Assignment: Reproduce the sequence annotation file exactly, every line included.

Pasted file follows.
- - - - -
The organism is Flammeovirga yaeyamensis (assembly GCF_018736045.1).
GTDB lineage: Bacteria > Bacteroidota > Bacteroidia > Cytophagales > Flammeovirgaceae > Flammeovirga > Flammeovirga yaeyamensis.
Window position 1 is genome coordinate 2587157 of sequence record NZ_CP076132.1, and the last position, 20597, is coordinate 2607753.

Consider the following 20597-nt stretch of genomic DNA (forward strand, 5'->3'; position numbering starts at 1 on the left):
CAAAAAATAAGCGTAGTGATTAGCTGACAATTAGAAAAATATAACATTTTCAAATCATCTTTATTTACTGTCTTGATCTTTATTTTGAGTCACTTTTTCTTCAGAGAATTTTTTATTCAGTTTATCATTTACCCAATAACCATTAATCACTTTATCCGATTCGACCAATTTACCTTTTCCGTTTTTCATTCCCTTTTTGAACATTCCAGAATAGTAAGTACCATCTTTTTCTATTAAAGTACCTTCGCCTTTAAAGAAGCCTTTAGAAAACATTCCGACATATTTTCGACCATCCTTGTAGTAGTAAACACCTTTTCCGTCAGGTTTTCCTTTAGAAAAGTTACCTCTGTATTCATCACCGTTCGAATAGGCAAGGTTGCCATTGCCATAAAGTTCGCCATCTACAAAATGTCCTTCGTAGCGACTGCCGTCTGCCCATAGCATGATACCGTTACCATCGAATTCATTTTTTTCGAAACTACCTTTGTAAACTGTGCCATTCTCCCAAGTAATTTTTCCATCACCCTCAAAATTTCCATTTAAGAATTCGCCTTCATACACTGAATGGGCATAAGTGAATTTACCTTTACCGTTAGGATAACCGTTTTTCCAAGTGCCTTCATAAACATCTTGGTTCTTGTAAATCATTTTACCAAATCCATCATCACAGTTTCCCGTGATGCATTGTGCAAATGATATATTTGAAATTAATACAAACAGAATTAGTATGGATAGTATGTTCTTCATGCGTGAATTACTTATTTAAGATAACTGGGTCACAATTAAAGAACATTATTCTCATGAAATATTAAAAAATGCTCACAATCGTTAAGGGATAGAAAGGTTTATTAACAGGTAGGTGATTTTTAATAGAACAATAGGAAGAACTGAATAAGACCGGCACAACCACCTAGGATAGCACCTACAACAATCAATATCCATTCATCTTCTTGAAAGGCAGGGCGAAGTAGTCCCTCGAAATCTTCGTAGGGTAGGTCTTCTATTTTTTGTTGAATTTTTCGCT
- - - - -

The organism is Flammeovirga yaeyamensis (assembly GCF_018736045.1).
GTDB lineage: Bacteria > Bacteroidota > Bacteroidia > Cytophagales > Flammeovirgaceae > Flammeovirga > Flammeovirga yaeyamensis.
Window position 1 is genome coordinate 2587157 of sequence record NZ_CP076132.1, and the last position, 20597, is coordinate 2607753.

Consider the following 20597-nt stretch of genomic DNA (forward strand, 5'->3'; position numbering starts at 1 on the left):
CAAAAAATAAGCGTAGTGATTAGCTGACAATTAGAAAAATATAACATTTTCAAATCATCTTTATTTACTGTCTTGATCTTTATTTTGAGTCACTTTTTCTTCAGAGAATTTTTTATTCAGTTTATCATTTACCCAATAACCATTAATCACTTTATCCGATTCGACCAATTTACCTTTTCCGTTTTTCATTCCCTTTTTGAACATTCCAGAATAGTAAGTACCATCTTTTTCTATTAAAGTACCTTCGCCTTTAAAGAAGCCTTTAGAAAACATTCCGACATATTTTCGACCATCCTTGTAGTAGTAAACACCTTTTCCGTCAGGTTTTCCTTTAGAAAAGTTACCTCTGTATTCATCACCGTTCGAATAGGCAAGGTTGCCATTGCCATAAAGTTCGCCATCTACAAAATGTCCTTCGTAGCGACTGCCGTCTGCCCATAGCATGATACCGTTACCATCGAATTCATTTTTTTCGAAACTACCTTTGTAAACTGTGCCATTCTCCCAAGTAATTTTTCCATCACCCTCAAAATTTCCATTTAAGAATTCGCCTTCATACACTGAATGGGCATAAGTGAATTTACCTTTACCGTTAGGATAACCGTTTTTCCAAGTGCCTTCATAAACATCTTGGTTCTTGTAAATCATTTTACCAAATCCATCATCACAGTTTCCCGTGATGCATTGTGCAAATGATATATTTGAAATTAATACAAACAGAATTAGTATGGATAGTATGTTCTTCATGCGTGAATTACTTATTTAAGATAACTGGGTCACAATTAAAGAACATTATTCTCATGAAATATTAAAAAATGCTCACAATCGTTAAGGGATAGAAAGGTTTATTAACAGGTAGGTGATTTTTAATAGAACAATAGGAAGAACTGAATAAGACCGGCACAACCACCTAGGATAGCACCTACAACAATCAATATCCATTCATCTTCTTGAAAGGCAGGGCGAAGTAGTCCCTCGAAATCTTCGTAGGGTAGGTCTTCTATTTTTTGTTGAATTTTTCGCT